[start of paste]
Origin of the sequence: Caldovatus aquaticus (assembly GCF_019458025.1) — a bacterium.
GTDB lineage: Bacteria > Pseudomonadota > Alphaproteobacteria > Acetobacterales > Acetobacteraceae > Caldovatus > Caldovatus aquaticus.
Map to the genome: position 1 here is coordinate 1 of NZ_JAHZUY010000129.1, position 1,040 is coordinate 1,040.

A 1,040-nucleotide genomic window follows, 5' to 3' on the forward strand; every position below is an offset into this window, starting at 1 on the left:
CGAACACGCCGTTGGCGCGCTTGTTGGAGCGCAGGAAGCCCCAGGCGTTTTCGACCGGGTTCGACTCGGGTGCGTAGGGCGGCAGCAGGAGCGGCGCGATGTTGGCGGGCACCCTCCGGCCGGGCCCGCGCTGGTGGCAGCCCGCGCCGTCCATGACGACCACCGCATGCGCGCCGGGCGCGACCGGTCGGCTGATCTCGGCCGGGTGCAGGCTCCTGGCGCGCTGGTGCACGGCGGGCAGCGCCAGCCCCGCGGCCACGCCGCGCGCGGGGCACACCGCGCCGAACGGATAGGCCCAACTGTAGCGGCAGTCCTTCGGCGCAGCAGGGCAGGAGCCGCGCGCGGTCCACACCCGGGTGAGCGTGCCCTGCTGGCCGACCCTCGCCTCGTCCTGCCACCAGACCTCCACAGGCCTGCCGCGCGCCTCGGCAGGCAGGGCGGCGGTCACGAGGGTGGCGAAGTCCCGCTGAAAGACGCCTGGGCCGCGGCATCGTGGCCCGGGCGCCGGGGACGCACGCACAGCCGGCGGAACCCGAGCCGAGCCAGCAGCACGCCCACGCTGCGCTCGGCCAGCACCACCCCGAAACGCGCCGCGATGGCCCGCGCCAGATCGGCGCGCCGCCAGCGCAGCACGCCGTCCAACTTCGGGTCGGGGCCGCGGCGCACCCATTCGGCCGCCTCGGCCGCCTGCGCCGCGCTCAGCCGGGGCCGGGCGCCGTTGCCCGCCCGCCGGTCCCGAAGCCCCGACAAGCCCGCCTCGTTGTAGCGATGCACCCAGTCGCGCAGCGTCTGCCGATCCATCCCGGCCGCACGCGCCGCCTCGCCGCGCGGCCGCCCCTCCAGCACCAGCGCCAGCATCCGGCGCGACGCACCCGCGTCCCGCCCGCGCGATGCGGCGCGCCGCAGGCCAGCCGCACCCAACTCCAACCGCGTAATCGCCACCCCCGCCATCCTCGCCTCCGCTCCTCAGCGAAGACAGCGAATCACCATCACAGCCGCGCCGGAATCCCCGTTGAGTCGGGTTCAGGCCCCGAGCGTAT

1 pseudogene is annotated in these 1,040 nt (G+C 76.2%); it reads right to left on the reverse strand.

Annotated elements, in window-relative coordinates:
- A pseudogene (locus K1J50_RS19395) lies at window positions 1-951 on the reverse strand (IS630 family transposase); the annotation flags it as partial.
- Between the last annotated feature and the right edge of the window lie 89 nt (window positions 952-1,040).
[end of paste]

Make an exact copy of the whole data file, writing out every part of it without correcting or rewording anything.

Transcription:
Origin of the sequence: Caldovatus aquaticus (assembly GCF_019458025.1) — a bacterium.
GTDB lineage: Bacteria > Pseudomonadota > Alphaproteobacteria > Acetobacterales > Acetobacteraceae > Caldovatus > Caldovatus aquaticus.
Map to the genome: position 1 here is coordinate 1 of NZ_JAHZUY010000129.1, position 1,040 is coordinate 1,040.

A 1,040-nucleotide genomic window follows, 5' to 3' on the forward strand; every position below is an offset into this window, starting at 1 on the left:
CGAACACGCCGTTGGCGCGCTTGTTGGAGCGCAGGAAGCCCCAGGCGTTTTCGACCGGGTTCGACTCGGGTGCGTAGGGCGGCAGCAGGAGCGGCGCGATGTTGGCGGGCACCCTCCGGCCGGGCCCGCGCTGGTGGCAGCCCGCGCCGTCCATGACGACCACCGCATGCGCGCCGGGCGCGACCGGTCGGCTGATCTCGGCCGGGTGCAGGCTCCTGGCGCGCTGGTGCACGGCGGGCAGCGCCAGCCCCGCGGCCACGCCGCGCGCGGGGCACACCGCGCCGAACGGATAGGCCCAACTGTAGCGGCAGTCCTTCGGCGCAGCAGGGCAGGAGCCGCGCGCGGTCCACACCCGGGTGAGCGTGCCCTGCTGGCCGACCCTCGCCTCGTCCTGCCACCAGACCTCCACAGGCCTGCCGCGCGCCTCGGCAGGCAGGGCGGCGGTCACGAGGGTGGCGAAGTCCCGCTGAAAGACGCCTGGGCCGCGGCATCGTGGCCCGGGCGCCGGGGACGCACGCACAGCCGGCGGAACCCGAGCCGAGCCAGCAGCACGCCCACGCTGCGCTCGGCCAGCACCACCCCGAAACGCGCCGCGATGGCCCGCGCCAGATCGGCGCGCCGCCAGCGCAGCACGCCGTCCAACTTCGGGTCGGGGCCGCGGCGCACCCATTCGGCCGCCTCGGCCGCCTGCGCCGCGCTCAGCCGGGGCCGGGCGCCGTTGCCCGCCCGCCGGTCCCGAAGCCCCGACAAGCCCGCCTCGTTGTAGCGATGCACCCAGTCGCGCAGCGTCTGCCGATCCATCCCGGCCGCACGCGCCGCCTCGCCGCGCGGCCGCCCCTCCAGCACCAGCGCCAGCATCCGGCGCGACGCACCCGCGTCCCGCCCGCGCGATGCGGCGCGCCGCAGGCCAGCCGCACCCAACTCCAACCGCGTAATCGCCACCCCCGCCATCCTCGCCTCCGCTCCTCAGCGAAGACAGCGAATCACCATCACAGCCGCGCCGGAATCCCCGTTGAGTCGGGTTCAGGCCCCGAGCGTAT

1 pseudogene is annotated in these 1,040 nt (G+C 76.2%); it reads right to left on the reverse strand.

Annotated elements, in window-relative coordinates:
- A pseudogene (locus K1J50_RS19395) lies at window positions 1-951 on the reverse strand (IS630 family transposase); the annotation flags it as partial.
- Between the last annotated feature and the right edge of the window lie 89 nt (window positions 952-1,040).